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For decades, we’ve seen generations of students and educators make do with fewer and fewer resources.

This is not acceptable in California, the world’s fifth-largest economy. But year after year, the state fails to provide adequate levels of funding for education. Instead, we get Band-Aid solutions to major issues such as reducing class sizes and making sure students have access to nurses and counselors at their schools.

Gov. Gavin Newsom just released his proposed 2020-21 budget, and while we applaud him for making critical investments in areas such as teacher preparation and retention, it’s not enough. Our state’s educational system has been hamstrung for the past 40 years by financial policies that reward large corporations with tax breaks while shortchanging schools and communities to the tune of $12 billion every year.

This happens because corporations take advantage of property tax loopholes to pay artificially low property taxes. When corporations don’t pay their fair share, schools don’t get the resources they need to educate our students.

This comes at the expense of homeowners, who used to pay about half of the property taxes in the state, but today contribute 72 percent. That’s why we made sure that the Schools and Communities First (SCF) initiative, heading to the November ballot, does not raise property taxes on residential property by a single dollar. We also made sure that small businesses and farms would not be unfairly impacted. 

If passed, SCF would reclaim $12 billion every year for schools and local communities. It would close corporate property tax loopholes and ensure commercial and industrial properties are assessed at fair market value, while protecting residential property and small businesses.

CTA has committed to gathering 150,000 of the 1.6 million signatures needed to qualify SCF for the ballot. I’m asking all of you to sign the petition, and to talk to your colleagues, family and friends about signing as well. More information about SCF is at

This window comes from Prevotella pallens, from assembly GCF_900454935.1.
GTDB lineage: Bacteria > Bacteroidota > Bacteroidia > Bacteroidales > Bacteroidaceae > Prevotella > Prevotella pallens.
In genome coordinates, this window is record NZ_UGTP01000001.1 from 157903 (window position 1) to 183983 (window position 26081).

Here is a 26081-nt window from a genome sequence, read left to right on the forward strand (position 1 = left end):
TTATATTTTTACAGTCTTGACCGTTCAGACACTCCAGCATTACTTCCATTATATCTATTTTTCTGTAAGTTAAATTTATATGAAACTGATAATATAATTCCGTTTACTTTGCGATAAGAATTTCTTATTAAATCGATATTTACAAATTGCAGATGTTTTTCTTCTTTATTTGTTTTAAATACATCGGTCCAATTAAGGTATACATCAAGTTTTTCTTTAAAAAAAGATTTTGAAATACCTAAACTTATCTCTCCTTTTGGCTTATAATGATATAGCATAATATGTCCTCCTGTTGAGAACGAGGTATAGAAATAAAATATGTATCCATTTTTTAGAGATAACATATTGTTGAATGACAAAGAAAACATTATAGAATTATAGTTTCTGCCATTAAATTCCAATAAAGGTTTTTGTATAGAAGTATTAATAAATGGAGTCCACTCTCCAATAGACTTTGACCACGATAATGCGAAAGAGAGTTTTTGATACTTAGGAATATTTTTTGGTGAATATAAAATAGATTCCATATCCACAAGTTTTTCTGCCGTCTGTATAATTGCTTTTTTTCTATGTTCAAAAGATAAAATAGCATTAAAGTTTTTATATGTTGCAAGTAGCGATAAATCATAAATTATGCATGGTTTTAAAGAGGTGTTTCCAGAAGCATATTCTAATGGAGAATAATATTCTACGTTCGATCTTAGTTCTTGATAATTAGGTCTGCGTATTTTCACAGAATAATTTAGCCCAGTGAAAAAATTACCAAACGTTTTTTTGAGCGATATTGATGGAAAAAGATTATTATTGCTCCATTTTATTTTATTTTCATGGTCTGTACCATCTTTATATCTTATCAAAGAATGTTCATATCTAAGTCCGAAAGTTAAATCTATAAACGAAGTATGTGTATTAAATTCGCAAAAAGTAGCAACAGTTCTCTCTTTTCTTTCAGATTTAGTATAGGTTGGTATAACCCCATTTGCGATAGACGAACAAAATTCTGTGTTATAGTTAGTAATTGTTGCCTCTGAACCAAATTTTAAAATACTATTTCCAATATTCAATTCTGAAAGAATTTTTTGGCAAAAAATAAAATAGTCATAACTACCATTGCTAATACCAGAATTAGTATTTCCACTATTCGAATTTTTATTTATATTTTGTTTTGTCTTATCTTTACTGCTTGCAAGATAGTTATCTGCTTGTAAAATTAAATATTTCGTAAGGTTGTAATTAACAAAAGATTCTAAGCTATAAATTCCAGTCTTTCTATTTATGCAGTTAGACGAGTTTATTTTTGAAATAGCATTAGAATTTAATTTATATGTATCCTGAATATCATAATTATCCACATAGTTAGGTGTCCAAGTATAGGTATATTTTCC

Meanwhile, California’s March 3 primary is upon us, and it’s critically important to pass Proposition 13 (not to be confused with 1978’s infamous property tax measure of the same name). Prop. 13, the School and College Facilities Bond, will authorize $15 billion for new facilities and modernization, including $9 billion for preschool and K-12, $4 billion for universities, and $2 billion for community colleges.

While we fight for education funding this election year, we celebrate as well. Last year in the state Legislature, we won major victories in charter school reform, curtailing decades of waste, fraud and abuse. Now in 2020 the CTA-backed legislation takes effect.

Effective Jan. 1, AB 1507 ends a loophole that allowed charters to operate outside of their authorizing school districts, and SB 126 requires charters to follow the same open meeting and records requirements as traditional public schools. Beginning in July, AB 1505 gives local school boards more authority over charters within their district boundaries, allows them to consider the fiscal and academic impact of a charter on the rest of the district, and ensures charter teachers are fully credentialed. Learn more about how these laws work and find useful resources at

Our goal is to ensure California distributes resources in a way that reflects the values of fairness and equity that we all hold dear, and to help our state deliver on the promise of a world-class education for our students.

E. Toby Boyd

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